http://www.curetoday.com/publications/cure/2005/spring2005/v4n1---is-it-really-hodgkins-disease
v4n1 - Is It Really Hodgkin's Disease?

Susan R. Peck, PhD

True Hodgkin’s disease is a relatively rare cancer that carries a high probability of a cure. However, the potential for cure is directly linked to receiving a correct diagnosis and staging evaluation.

In up to 60 percent of Hodgkin’s disease cases, the tumor is found in the area in the chest between the lungs and behind the breastbone, known as the mediastinum. However, there are many other tumors that can arise at this site, sometimes making correct diagnosis difficult. Moreover, the mediastinum is a particularly difficult location from which to get a high-quality biopsy sample, and because these tumors are relatively rare, many pathologists may not have extensive experience in examining these samples.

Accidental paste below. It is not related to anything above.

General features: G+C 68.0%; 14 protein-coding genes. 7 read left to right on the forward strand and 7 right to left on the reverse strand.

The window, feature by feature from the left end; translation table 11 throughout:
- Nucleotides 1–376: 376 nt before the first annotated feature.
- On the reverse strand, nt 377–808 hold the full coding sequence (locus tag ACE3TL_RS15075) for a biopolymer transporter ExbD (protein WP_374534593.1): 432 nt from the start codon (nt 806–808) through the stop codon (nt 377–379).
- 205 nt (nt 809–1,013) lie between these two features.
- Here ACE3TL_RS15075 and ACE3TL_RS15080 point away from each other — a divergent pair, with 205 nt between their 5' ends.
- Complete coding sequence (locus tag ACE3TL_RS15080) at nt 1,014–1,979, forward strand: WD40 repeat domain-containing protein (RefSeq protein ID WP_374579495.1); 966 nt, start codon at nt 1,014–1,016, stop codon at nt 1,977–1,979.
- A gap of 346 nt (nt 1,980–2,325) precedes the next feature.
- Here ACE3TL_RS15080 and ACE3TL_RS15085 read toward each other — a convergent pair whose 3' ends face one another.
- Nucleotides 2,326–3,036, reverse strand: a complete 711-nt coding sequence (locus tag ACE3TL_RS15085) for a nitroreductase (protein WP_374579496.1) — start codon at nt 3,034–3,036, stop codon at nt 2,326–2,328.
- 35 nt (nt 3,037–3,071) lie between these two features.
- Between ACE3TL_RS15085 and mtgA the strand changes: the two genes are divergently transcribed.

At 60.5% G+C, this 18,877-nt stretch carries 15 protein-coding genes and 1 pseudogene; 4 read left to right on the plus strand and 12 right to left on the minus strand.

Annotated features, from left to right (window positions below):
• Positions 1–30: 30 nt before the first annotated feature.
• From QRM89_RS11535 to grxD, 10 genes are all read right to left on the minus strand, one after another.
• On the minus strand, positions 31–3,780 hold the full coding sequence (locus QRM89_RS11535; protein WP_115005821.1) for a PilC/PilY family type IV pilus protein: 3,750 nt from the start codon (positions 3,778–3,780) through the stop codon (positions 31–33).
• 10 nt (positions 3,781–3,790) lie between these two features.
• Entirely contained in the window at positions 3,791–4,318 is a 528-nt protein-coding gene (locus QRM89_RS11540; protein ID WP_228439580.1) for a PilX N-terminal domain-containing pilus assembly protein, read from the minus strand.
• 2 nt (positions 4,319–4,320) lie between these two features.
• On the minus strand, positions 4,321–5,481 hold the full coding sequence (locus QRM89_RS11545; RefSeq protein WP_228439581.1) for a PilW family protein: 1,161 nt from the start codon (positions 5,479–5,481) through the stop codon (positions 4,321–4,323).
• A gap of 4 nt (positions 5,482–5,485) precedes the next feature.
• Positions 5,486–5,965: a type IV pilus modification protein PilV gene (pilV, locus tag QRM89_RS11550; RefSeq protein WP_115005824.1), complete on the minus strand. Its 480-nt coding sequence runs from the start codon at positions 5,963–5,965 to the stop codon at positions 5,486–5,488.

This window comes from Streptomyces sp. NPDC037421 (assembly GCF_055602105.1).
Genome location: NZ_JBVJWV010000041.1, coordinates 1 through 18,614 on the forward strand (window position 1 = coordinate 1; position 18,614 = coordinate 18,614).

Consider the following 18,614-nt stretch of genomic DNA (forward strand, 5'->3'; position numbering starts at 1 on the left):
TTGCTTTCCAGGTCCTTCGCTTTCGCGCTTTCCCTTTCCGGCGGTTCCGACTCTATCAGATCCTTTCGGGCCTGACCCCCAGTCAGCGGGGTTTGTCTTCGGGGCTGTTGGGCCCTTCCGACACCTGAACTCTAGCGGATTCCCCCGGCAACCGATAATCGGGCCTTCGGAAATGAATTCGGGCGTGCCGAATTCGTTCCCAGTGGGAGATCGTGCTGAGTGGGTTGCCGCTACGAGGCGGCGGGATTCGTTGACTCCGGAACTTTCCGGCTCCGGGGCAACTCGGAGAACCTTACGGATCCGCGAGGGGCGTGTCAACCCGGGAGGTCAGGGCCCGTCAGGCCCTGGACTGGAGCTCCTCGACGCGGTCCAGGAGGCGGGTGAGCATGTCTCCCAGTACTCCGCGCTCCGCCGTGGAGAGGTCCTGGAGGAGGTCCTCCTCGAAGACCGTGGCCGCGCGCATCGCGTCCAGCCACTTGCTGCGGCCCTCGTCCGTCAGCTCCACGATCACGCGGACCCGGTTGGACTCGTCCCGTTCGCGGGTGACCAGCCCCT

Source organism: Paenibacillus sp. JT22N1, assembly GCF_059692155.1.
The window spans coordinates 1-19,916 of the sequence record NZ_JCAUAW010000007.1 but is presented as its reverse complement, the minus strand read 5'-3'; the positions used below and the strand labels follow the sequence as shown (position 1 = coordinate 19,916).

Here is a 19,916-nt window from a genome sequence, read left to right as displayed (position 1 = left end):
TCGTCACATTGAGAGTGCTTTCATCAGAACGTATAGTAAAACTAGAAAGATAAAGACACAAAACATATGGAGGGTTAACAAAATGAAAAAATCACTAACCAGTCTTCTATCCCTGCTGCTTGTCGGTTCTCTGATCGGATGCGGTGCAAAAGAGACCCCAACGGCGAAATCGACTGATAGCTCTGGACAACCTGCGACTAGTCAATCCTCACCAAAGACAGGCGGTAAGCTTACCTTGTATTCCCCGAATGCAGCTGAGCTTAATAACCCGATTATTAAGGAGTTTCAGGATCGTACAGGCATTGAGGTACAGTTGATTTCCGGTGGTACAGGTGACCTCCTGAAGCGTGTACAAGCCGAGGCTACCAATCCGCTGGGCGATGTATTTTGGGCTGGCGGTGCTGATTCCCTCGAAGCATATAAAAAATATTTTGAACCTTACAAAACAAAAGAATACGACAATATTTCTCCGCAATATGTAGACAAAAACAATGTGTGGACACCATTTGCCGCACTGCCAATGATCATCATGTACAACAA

The best way to be sure of any cancer diagnosis is through immunohistochemistry (IHC, see CURE, Winter 2003). Each tumor has on its surface distinctive proteins that help identify the cancer. IHC is a process of staining or coloring the cells so that the unique tumor fingerprint can be shown and an accurate diagnosis made.

Below is a listing of tumor types that may be confused with Hodgkin’s disease. Patients diagnosed with Hodgkin’s disease or the following tumor types should consider seeking confirmation of an accurate diagnosis.


Mediastinal large B cell lymphoma (MLBCL)

Misdiagnosis of MLBCL is usually a case of confusion due to location because MLBCL is also found in the mediastinum. MLBCL is the most common non-Hodgkin’s lymphoma that arises in the mediastinum, occurring most frequently in women between the ages of 20 and 35. Considered an aggressive lymphoma, it is treated differently than Hodgkin’s disease but has a high cure rate if appropriately treated.


Anaplastic large cell lymphoma (ALCL)

This subtype of non-Hodgkin’s lymphoma can arise in the mediastinum. However, confusion can arise after biopsy because the cells look very similar to the Reed-Sternberg cells found with Hodgkin’s disease. IHC can help distinguish Hodgkin’s disease from ALCL. ALCL can also be cured in many patients with appropriate chemotherapy regimens.

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